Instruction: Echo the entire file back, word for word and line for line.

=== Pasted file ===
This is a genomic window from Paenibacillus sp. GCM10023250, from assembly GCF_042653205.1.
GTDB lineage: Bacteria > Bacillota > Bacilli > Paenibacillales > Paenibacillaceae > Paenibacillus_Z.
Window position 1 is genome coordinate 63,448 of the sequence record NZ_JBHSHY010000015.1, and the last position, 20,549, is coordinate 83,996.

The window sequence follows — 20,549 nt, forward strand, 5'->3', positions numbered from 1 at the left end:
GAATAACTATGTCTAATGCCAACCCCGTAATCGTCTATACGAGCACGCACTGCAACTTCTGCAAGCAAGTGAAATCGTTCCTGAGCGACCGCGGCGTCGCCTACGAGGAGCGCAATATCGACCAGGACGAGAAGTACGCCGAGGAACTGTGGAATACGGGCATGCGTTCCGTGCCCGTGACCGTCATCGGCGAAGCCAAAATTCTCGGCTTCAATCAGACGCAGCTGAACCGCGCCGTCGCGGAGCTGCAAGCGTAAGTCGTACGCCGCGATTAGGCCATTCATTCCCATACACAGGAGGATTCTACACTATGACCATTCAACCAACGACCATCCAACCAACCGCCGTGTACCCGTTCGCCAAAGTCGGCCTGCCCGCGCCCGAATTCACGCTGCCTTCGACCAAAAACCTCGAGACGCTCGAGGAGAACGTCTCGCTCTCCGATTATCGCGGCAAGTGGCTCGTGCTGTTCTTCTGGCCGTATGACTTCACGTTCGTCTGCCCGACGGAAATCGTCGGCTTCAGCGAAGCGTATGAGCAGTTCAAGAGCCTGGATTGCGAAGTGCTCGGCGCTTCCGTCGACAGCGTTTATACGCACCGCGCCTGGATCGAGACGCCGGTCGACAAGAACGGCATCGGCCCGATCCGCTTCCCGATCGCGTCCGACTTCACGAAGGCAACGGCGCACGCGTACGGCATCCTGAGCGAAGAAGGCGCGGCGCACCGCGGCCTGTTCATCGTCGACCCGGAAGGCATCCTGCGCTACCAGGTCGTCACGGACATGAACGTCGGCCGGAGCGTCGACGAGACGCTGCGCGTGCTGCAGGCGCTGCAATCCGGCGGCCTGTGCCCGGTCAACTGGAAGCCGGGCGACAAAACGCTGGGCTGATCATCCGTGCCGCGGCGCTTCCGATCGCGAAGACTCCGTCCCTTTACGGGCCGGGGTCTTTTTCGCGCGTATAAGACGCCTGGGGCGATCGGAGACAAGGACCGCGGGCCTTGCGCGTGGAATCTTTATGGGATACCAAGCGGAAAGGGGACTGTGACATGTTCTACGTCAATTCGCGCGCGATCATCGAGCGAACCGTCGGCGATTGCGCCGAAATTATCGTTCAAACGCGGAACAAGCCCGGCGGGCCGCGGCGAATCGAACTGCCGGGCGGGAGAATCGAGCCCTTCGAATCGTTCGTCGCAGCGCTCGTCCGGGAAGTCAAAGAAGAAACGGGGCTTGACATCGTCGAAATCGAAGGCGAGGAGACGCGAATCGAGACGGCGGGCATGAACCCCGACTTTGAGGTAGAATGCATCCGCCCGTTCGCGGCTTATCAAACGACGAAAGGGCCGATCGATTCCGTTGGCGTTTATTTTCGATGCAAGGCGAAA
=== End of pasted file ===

This is a genomic window from Paenibacillus sp. GCM10023250, from assembly GCF_042653205.1.
GTDB lineage: Bacteria > Bacillota > Bacilli > Paenibacillales > Paenibacillaceae > Paenibacillus_Z.
Window position 1 is genome coordinate 63,448 of the sequence record NZ_JBHSHY010000015.1, and the last position, 20,549, is coordinate 83,996.

The window sequence follows — 20,549 nt, forward strand, 5'->3', positions numbered from 1 at the left end:
GAATAACTATGTCTAATGCCAACCCCGTAATCGTCTATACGAGCACGCACTGCAACTTCTGCAAGCAAGTGAAATCGTTCCTGAGCGACCGCGGCGTCGCCTACGAGGAGCGCAATATCGACCAGGACGAGAAGTACGCCGAGGAACTGTGGAATACGGGCATGCGTTCCGTGCCCGTGACCGTCATCGGCGAAGCCAAAATTCTCGGCTTCAATCAGACGCAGCTGAACCGCGCCGTCGCGGAGCTGCAAGCGTAAGTCGTACGCCGCGATTAGGCCATTCATTCCCATACACAGGAGGATTCTACACTATGACCATTCAACCAACGACCATCCAACCAACCGCCGTGTACCCGTTCGCCAAAGTCGGCCTGCCCGCGCCCGAATTCACGCTGCCTTCGACCAAAAACCTCGAGACGCTCGAGGAGAACGTCTCGCTCTCCGATTATCGCGGCAAGTGGCTCGTGCTGTTCTTCTGGCCGTATGACTTCACGTTCGTCTGCCCGACGGAAATCGTCGGCTTCAGCGAAGCGTATGAGCAGTTCAAGAGCCTGGATTGCGAAGTGCTCGGCGCTTCCGTCGACAGCGTTTATACGCACCGCGCCTGGATCGAGACGCCGGTCGACAAGAACGGCATCGGCCCGATCCGCTTCCCGATCGCGTCCGACTTCACGAAGGCAACGGCGCACGCGTACGGCATCCTGAGCGAAGAAGGCGCGGCGCACCGCGGCCTGTTCATCGTCGACCCGGAAGGCATCCTGCGCTACCAGGTCGTCACGGACATGAACGTCGGCCGGAGCGTCGACGAGACGCTGCGCGTGCTGCAGGCGCTGCAATCCGGCGGCCTGTGCCCGGTCAACTGGAAGCCGGGCGACAAAACGCTGGGCTGATCATCCGTGCCGCGGCGCTTCCGATCGCGAAGACTCCGTCCCTTTACGGGCCGGGGTCTTTTTCGCGCGTATAAGACGCCTGGGGCGATCGGAGACAAGGACCGCGGGCCTTGCGCGTGGAATCTTTATGGGATACCAAGCGGAAAGGGGACTGTGACATGTTCTACGTCAATTCGCGCGCGATCATCGAGCGAACCGTCGGCGATTGCGCCGAAATTATCGTTCAAACGCGGAACAAGCCCGGCGGGCCGCGGCGAATCGAACTGCCGGGCGGGAGAATCGAGCCCTTCGAATCGTTCGTCGCAGCGCTCGTCCGGGAAGTCAAAGAAGAAACGGGGCTTGACATCGTCGAAATCGAAGGCGAGGAGACGCGAATCGAGACGGCGGGCATGAACCCCGACTTTGAGGTAGAATGCATCCGCCCGTTCGCGGCTTATCAAACGACGAAAGGGCCGATCGATTCCGTTGGCGTTTATTTTCGATGCAAGGCGAAA